That’s just how I roll: Sushi making at L’ateliers

I got into sushi when I lived in Edinburgh and my flatmate was such a fan. She used to take me to Sushiya on Dalry Road and we made sure we wore elasticated trousers (not even kidding!)

I recently had 3 weeks between jobs, during which I set up this blog, went on a mini road trip of the UK, and enjoyed being free from responsibility in the big smoke. And what better way to max out my “lady of leisure” title than to go on a cooking course!

I found cooking school L’ateliers des Chefs online. They have a wide range of courses to choose from, including cuisines from all over the world as well as specific skills such pastry making. Prices range from £15 for a 30-minute “Cook, Eat & Run” course up to £144 for a 4-hour masterclass.

You could…

If you work near to either of the L’ateliers shops in St Pauls or Oxford Circus you could pop out for the Cook, Eat & Run in your lunch break – so that would be £15 for tuition and a great lunch! I know I would if I didn’t work in the relative middle of nowhere.

To make the most of the experience, I wanted to choose a type of food that required specific guidance rather than a something I could easily make at home with a recipe. So I chose sushi, as this is certainly a cuisine I had never attempted to make before and wouldn’t know where to start!

Sushi making at L'Ateliers

Team Sushi

The course was 2 hours for £72, and this included all ingredients and tuition. You can purchase drinks while you cook and eat – my course started at 2pm, which, as post-midday, I deemed a acceptable time to have a glass of wine. After the course, you can stay and eat at your leisure with the rest of your group. They send you the recipes from the class via email and you have the opportunity to set up an online personalised recipe book, where you can access many more of the L’atelier recipes.

So, what’s on the menu?

Sushi rice

The chef started by demonstrating how to perfectly cook sushi rice seasoned with rice wine vinegar, sugar and salt, as a basis for the sushi.

Maki roll with sea bass and pickled cucumber

A classic maki roll (or makizushi). These are the small ones with seaweed (nori) on the outside.

Temaki hand roll with salmon, shallot and bean sprouts

This is a cone of nori, with the filling spilling out of the wide end (or both ends in my case; I struggled with this one).

California roll of crab and avocado with wasabi and sesame seeds

The California roll is a type of makizishi, and is sometimes called an “inside-out” roll, owing to the fact that the nori is on the inside and the rice is on the outside. These are bigger than the classic maki.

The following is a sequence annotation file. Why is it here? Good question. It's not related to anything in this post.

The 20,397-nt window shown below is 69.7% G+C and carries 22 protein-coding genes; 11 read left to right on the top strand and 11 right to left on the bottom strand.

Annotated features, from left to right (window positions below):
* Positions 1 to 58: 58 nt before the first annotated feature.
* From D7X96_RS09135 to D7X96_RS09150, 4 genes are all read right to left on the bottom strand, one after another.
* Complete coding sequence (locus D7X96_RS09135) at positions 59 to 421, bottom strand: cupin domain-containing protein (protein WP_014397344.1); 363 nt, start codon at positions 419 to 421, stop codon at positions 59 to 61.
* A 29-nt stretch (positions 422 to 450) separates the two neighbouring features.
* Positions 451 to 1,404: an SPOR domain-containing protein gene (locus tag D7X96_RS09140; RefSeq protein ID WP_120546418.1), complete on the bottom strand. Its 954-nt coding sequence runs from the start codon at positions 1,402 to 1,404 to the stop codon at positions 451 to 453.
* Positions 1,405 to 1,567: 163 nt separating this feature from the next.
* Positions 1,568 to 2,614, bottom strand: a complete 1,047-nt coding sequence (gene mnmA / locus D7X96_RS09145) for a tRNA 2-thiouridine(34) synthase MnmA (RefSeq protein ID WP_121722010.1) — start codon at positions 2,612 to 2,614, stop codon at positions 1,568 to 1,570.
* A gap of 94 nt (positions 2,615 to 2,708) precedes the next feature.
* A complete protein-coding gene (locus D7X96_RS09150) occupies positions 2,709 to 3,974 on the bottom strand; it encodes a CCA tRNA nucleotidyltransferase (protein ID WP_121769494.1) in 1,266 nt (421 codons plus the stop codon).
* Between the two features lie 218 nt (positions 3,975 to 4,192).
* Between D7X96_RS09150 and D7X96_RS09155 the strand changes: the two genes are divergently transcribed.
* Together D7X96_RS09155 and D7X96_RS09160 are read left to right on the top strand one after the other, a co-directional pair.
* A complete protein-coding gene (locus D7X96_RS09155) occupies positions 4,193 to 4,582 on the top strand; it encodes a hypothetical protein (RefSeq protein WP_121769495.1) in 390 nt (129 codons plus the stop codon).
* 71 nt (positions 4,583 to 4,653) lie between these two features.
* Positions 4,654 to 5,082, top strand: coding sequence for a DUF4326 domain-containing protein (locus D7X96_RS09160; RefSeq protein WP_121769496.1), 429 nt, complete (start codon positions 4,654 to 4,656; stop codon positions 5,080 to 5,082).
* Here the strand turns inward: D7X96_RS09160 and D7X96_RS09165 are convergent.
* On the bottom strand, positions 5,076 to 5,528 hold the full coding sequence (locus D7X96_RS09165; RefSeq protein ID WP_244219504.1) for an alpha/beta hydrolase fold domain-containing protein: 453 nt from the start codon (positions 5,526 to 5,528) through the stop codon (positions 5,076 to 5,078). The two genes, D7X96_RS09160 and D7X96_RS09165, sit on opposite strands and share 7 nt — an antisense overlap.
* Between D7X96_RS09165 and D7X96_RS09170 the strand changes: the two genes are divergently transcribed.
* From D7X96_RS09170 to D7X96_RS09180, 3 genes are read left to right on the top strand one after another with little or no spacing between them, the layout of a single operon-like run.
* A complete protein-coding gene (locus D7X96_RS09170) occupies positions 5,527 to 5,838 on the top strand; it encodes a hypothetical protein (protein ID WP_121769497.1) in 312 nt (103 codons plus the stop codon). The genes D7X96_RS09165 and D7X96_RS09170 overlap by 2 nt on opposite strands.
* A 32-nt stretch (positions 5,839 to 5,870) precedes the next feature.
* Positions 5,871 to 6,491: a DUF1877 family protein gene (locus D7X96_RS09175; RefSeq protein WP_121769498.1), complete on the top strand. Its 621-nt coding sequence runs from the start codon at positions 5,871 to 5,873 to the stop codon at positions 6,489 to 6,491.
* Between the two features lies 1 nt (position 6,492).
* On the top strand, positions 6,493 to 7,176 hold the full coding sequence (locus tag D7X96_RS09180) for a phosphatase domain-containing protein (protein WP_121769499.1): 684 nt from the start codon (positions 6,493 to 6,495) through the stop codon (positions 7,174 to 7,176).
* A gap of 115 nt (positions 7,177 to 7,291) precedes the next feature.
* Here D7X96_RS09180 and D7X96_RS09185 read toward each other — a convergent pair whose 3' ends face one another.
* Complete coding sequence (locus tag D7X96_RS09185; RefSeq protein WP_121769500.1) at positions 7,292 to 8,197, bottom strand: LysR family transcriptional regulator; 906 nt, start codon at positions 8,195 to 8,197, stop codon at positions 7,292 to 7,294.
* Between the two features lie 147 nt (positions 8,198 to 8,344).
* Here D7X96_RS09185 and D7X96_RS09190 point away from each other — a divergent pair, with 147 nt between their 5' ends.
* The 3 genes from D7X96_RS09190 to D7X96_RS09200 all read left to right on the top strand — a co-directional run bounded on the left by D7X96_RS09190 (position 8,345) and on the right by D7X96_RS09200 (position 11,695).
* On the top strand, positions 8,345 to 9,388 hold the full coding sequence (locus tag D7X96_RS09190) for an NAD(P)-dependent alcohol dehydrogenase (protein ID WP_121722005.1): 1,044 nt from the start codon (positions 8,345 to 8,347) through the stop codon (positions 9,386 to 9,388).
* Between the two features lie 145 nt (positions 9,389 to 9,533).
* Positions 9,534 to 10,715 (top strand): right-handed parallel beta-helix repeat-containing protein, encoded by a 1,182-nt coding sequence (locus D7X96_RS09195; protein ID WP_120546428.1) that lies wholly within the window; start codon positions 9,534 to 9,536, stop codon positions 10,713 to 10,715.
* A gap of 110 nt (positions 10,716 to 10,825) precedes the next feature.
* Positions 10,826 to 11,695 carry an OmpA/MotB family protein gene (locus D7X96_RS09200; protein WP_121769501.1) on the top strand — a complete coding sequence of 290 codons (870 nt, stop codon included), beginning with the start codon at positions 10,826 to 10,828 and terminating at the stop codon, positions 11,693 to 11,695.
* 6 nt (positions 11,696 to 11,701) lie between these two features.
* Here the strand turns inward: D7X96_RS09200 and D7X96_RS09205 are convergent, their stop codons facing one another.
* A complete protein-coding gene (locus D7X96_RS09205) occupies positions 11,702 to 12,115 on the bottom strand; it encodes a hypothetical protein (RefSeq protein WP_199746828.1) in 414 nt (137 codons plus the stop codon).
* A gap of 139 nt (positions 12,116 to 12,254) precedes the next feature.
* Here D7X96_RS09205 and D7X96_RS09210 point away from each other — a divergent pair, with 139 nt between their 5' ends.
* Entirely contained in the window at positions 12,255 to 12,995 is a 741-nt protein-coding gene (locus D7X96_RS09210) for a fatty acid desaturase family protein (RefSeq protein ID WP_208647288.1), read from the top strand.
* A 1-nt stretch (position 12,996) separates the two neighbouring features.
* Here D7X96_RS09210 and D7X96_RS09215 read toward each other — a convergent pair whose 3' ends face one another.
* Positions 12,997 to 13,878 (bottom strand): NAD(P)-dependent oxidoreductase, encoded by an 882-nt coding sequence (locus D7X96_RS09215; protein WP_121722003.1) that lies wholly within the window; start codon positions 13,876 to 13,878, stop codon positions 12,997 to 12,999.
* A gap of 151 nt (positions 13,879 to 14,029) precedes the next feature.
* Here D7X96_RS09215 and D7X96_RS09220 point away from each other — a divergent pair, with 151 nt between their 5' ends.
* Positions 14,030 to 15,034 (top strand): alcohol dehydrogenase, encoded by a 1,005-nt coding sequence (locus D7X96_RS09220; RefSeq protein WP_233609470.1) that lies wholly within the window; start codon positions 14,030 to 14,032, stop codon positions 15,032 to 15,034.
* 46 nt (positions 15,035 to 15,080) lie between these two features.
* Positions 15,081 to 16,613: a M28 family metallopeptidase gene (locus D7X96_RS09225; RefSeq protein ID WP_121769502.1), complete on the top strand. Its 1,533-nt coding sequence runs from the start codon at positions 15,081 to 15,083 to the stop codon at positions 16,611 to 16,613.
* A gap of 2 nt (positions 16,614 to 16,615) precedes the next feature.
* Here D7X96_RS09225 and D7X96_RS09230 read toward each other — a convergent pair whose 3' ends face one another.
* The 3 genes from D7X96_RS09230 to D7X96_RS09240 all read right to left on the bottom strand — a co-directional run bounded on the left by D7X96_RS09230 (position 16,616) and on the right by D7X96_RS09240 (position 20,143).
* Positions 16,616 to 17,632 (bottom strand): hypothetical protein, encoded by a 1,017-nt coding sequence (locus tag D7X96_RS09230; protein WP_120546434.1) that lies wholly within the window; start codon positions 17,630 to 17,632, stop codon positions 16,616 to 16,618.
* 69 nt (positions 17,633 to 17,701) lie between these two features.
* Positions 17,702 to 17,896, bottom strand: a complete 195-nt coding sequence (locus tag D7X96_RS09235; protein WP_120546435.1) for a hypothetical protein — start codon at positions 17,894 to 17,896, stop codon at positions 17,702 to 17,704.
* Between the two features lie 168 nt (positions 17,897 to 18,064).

Mountain of sushi, handmade by moi

Mountain of sushi, handmade by moi; yes, I ate it all (thank goodness for the elasticated trousers)

Our chef was Fabricio Cano, a lovely Peruvian man with Michelin star experience, who freelances for L’ateliers and runs Fab Cooking, “bringing Latin style and colour to private and corporate cookery events.” With just 4 other people in the class, I really felt we were making the most of Fabricio’s expertise. He gave very clear instructions and stepped in when needed (i.e. when trying to roll the temaki, see above). The methods/recipes were all simple enough for reproduction in the home, and, need I say it, the sushi results were delicious.

The other members of my group were all a good laugh (George was a professional comedian; he had us laughing until there was nori-turn [soy sorry; on a roll!]), so the class was relaxed, friendly and non-competitive.

Give it a go!

Booking is done online, where you can browse the courses by type, length and location. You can only book the classes 4 weeks in advance, which does make it quite tricky if you want to book a weekend class (these seem to fly off the shelf as soon as they become available). Gift cards are also available – you can purchase with a set amount of money, and the recipient can choose the course and day to suit them, adding more money if needed (tightarse). What a great present!

How to find…

Oxford Circus branch:

19 Wigmore Street, London W1U 1PH 
0207 499 6580

 

St Paul’s branch:

10 Foster Lane, London EC2V 6HR
0207 796 0110

 

www.atelierdeschefs.co.uk

Preparation

Preparing the ingredients with very sharp knifes. Look what you’re doing George.

Pickling the cucumber

Pickling the cucumber for the maki.

Maki rolling

A perfectly formed maki roll.

Ready to Roll

Using silicon mats to roll the maki rather than the traditional bamboo version.

 

 

2 Comments

Filed under Courses, Japan, tried and tasted

2 Responses to That’s just how I roll: Sushi making at L’ateliers

  1. Elasticated trousers = too hilarious. I tried making sushi a couple of times. It didn’t come out looking as good as yours did but the fish was fresh so it was yummy with pickled ginger, soy sauce and wasabi. My guess is that a Peruvian chef is the next best thing to Japanese. In Japan, a sushi chef goes to school for five years to get certified, nuts!
    EarthDrifter recently posted…A Taste of ThailandMy Profile

  2. BeccaHills

    Haha yes, I ate all my sushi and never even considered I could take it away with me…
    Oooh I really want to go to Japan!!

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